Earth Day: A Holiday of Protest and Protection

Expansively damp forests, mysterious deserts, babbling brooks, endless skies of rose and clementine, animals and plants cohabiting the same area, and mountains that seemingly pierce clouds…what do these all have in common? Well, dear readers, our very own Mother Earth is one of the only celestial bodies in the known universe capable of housing all of these uniquely delicate and mesmerizing natural forces. Represented throughout history in the form of gods such as Gaia or Geb and seen as a healing source to all humanity as medicine progressed, the Earth is an ever-loving force for all of us…so why do we treat her with such disregard? As technology and production skyrockets in efficiency, the Earth suffers and, in turn, so do we. This, my friends, leads into the exact purpose of Earth Day (celebrated globally on April 22nd) as a day for us to admire our planet’s beauty, admonish the sources of dangerous pollution of all types, and advance necessary protections.

Senator Nelson and His Army of College Students

The origins of Earth Day date back to the United States in 1970. With the swift social protest of the Vietnam war ushering in a new, hippie movement, Wisconsin Senator Gaylord Wilson was quick to act upon his environmental visions. He was in awe that no government pressure was being put upon massive oil spills, deforestation, deadly smog, and pesticides, so he decided to take matters into his own hands.

“Senator Nelson announced the idea for a teach-in on college campuses to the national media, and persuaded Pete McCloskey, a conservation-minded Republican Congressman, to serve as his co-chair.  They recruited Denis Hayes, a young activist, to organize the campus teach-ins and they choose April 22, a weekday falling between Spring Break and Final Exams, to maximize the greatest student participation,” according to That’s right folks, an international holiday rode directly on the backs of student protestors; even as teenagers and young adults, our voices cannot be silenced in the social and political realm. This holiday is a shining example of the power that we all truly hold…I mean, about 20 million Americans were seen celebrating the first Earth Day back in 1970!

Well…What Are The Impacts?

I’m so glad you asked. While some people may think American environmental conservation ceased at the federal level after Roosevelt and his national parks, Earth Day sparked a series of legislature that directly tackled environmental issues and established a well-known organization that we all adore today! “The 1970s saw the passage of the most comprehensive environmental legislation in U.S. history, including the Clean Air Act, the Water Quality Improvement Act, the Endangered Species Act, the Toxic Substances Control Act, and the Surface Mining Control and Reclamation Act.

In addition, just eight months after the first Earth Day, Richard Nixon approved the creation of a new organization tasked with monitoring the nation’s natural assets: the Environmental Protection Agency,” notes Matt Stofsky at Mental Floss. Through the tireless efforts of our predecessors and governments, humanity continues to step in the right direction when it pertains to protecting our Earth…but sometimes, it feels like we just aren’t doing enough. So, what can we do this year in spite of the pandemic to help our Earth when she needs it most?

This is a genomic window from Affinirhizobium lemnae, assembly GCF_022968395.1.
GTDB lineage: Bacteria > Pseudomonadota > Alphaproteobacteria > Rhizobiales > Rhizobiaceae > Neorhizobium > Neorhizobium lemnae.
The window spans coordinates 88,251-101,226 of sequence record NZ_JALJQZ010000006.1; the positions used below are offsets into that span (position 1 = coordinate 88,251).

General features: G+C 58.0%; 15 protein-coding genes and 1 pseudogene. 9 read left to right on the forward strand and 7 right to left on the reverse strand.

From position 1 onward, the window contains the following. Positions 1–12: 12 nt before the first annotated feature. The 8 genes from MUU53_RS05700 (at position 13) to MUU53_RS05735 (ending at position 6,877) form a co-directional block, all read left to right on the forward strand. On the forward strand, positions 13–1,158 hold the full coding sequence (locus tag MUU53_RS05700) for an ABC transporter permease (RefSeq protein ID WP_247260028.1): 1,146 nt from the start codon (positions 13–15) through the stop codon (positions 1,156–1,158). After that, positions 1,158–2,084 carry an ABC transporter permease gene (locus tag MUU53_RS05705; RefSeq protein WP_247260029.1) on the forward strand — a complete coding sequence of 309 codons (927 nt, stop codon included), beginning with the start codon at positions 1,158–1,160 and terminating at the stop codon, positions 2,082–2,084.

2021 Earth Day Theme: Restore our Earth

Despite COVID-19’s undeniable impact, there’s still things we can safely do to give back to the environment! This year’s theme is focused on restoration, “which focuses on natural processes, emerging green technologies, and innovative thinking that can restore the world’s ecosystems. In this way, the theme rejects the notion that mitigation or adaptation are the only ways to address climate change. It is up to each and every one of us to Restore Our Earth not just because we care about the natural world, but because we live on it. We all need a healthy Earth to support our jobs, livelihoods, health & survival, and happiness. A healthy planet is not an option — it is a necessity,” states Through their website, there are ways to donate to the Canopy Project, organize local cleanups at lakes, parks, and other public places, or work with school officials to create a teach-in protest attached directly to the organization (safely, of course). During these trying times, the best course of action is giving back to the same planet that’s helped us grow and thrive for generations.

Well, Knights, I hope you’ve learned a think or two about Earth Day! If you are going to try to do any of the ideas listed, please make sure to keep COVID-19 procedures and safety measures in mind. Remember to strive for the impossible, be extraordinary, and give your favorite tree a nice, warm hug.

Sources used:’s%20theme%20for%20Earth%20Day,can%20restore%20the%20world’s%20ecosystems.